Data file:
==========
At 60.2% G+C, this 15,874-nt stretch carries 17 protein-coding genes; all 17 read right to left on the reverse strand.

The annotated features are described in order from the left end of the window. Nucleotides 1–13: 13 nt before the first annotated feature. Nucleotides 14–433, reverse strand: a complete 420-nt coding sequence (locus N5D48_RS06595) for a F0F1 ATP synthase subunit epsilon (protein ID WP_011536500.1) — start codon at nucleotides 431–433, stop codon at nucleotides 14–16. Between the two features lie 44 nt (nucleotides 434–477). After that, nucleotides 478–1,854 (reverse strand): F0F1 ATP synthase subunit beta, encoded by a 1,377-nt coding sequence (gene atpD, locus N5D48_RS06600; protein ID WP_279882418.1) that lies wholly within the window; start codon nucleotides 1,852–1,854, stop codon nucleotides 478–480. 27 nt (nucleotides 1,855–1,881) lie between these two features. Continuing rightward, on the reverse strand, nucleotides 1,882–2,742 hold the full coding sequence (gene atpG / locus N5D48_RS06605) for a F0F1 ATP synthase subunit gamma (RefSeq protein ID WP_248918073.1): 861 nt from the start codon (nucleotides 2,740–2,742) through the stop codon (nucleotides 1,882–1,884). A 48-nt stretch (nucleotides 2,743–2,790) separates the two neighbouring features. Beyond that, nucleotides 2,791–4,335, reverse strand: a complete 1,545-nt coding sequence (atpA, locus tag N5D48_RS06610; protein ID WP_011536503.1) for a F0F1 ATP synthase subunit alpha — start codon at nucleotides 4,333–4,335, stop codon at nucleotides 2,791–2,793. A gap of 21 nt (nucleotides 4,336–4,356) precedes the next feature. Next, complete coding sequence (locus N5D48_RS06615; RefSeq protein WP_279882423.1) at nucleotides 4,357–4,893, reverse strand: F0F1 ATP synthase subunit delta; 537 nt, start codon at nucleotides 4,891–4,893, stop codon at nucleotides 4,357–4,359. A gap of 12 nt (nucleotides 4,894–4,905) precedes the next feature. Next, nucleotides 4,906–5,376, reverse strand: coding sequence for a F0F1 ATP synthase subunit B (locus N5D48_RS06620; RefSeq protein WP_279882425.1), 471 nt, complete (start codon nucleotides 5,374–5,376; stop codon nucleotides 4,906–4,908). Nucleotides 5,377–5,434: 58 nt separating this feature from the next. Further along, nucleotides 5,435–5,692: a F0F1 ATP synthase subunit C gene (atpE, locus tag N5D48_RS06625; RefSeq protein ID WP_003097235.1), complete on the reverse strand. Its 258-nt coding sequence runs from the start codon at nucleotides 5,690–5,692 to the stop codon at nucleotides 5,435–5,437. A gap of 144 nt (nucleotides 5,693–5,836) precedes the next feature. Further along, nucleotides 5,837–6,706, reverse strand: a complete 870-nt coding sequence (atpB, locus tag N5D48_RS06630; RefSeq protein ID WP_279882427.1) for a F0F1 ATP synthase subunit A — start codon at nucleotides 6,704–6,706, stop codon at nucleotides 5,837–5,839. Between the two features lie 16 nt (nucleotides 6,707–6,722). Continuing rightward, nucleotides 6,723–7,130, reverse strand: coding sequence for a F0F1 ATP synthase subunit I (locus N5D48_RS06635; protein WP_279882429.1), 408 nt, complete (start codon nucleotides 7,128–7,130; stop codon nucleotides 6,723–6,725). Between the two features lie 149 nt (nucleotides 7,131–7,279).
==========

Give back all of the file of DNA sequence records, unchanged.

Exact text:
At 60.2% G+C, this 15,874-nt stretch carries 17 protein-coding genes; all 17 read right to left on the reverse strand.

The annotated features are described in order from the left end of the window. Nucleotides 1–13: 13 nt before the first annotated feature. Nucleotides 14–433, reverse strand: a complete 420-nt coding sequence (locus N5D48_RS06595) for a F0F1 ATP synthase subunit epsilon (protein ID WP_011536500.1) — start codon at nucleotides 431–433, stop codon at nucleotides 14–16. Between the two features lie 44 nt (nucleotides 434–477). After that, nucleotides 478–1,854 (reverse strand): F0F1 ATP synthase subunit beta, encoded by a 1,377-nt coding sequence (gene atpD, locus N5D48_RS06600; protein ID WP_279882418.1) that lies wholly within the window; start codon nucleotides 1,852–1,854, stop codon nucleotides 478–480. 27 nt (nucleotides 1,855–1,881) lie between these two features. Continuing rightward, on the reverse strand, nucleotides 1,882–2,742 hold the full coding sequence (gene atpG / locus N5D48_RS06605) for a F0F1 ATP synthase subunit gamma (RefSeq protein ID WP_248918073.1): 861 nt from the start codon (nucleotides 2,740–2,742) through the stop codon (nucleotides 1,882–1,884). A 48-nt stretch (nucleotides 2,743–2,790) separates the two neighbouring features. Beyond that, nucleotides 2,791–4,335, reverse strand: a complete 1,545-nt coding sequence (atpA, locus tag N5D48_RS06610; protein ID WP_011536503.1) for a F0F1 ATP synthase subunit alpha — start codon at nucleotides 4,333–4,335, stop codon at nucleotides 2,791–2,793. A gap of 21 nt (nucleotides 4,336–4,356) precedes the next feature. Next, complete coding sequence (locus N5D48_RS06615; RefSeq protein WP_279882423.1) at nucleotides 4,357–4,893, reverse strand: F0F1 ATP synthase subunit delta; 537 nt, start codon at nucleotides 4,891–4,893, stop codon at nucleotides 4,357–4,359. A gap of 12 nt (nucleotides 4,894–4,905) precedes the next feature. Next, nucleotides 4,906–5,376, reverse strand: coding sequence for a F0F1 ATP synthase subunit B (locus N5D48_RS06620; RefSeq protein WP_279882425.1), 471 nt, complete (start codon nucleotides 5,374–5,376; stop codon nucleotides 4,906–4,908). Nucleotides 5,377–5,434: 58 nt separating this feature from the next. Further along, nucleotides 5,435–5,692: a F0F1 ATP synthase subunit C gene (atpE, locus tag N5D48_RS06625; RefSeq protein ID WP_003097235.1), complete on the reverse strand. Its 258-nt coding sequence runs from the start codon at nucleotides 5,690–5,692 to the stop codon at nucleotides 5,435–5,437. A gap of 144 nt (nucleotides 5,693–5,836) precedes the next feature. Further along, nucleotides 5,837–6,706, reverse strand: a complete 870-nt coding sequence (atpB, locus tag N5D48_RS06630; RefSeq protein ID WP_279882427.1) for a F0F1 ATP synthase subunit A — start codon at nucleotides 6,704–6,706, stop codon at nucleotides 5,837–5,839. Between the two features lie 16 nt (nucleotides 6,707–6,722). Continuing rightward, nucleotides 6,723–7,130, reverse strand: coding sequence for a F0F1 ATP synthase subunit I (locus N5D48_RS06635; protein WP_279882429.1), 408 nt, complete (start codon nucleotides 7,128–7,130; stop codon nucleotides 6,723–6,725). Between the two features lie 149 nt (nucleotides 7,131–7,279).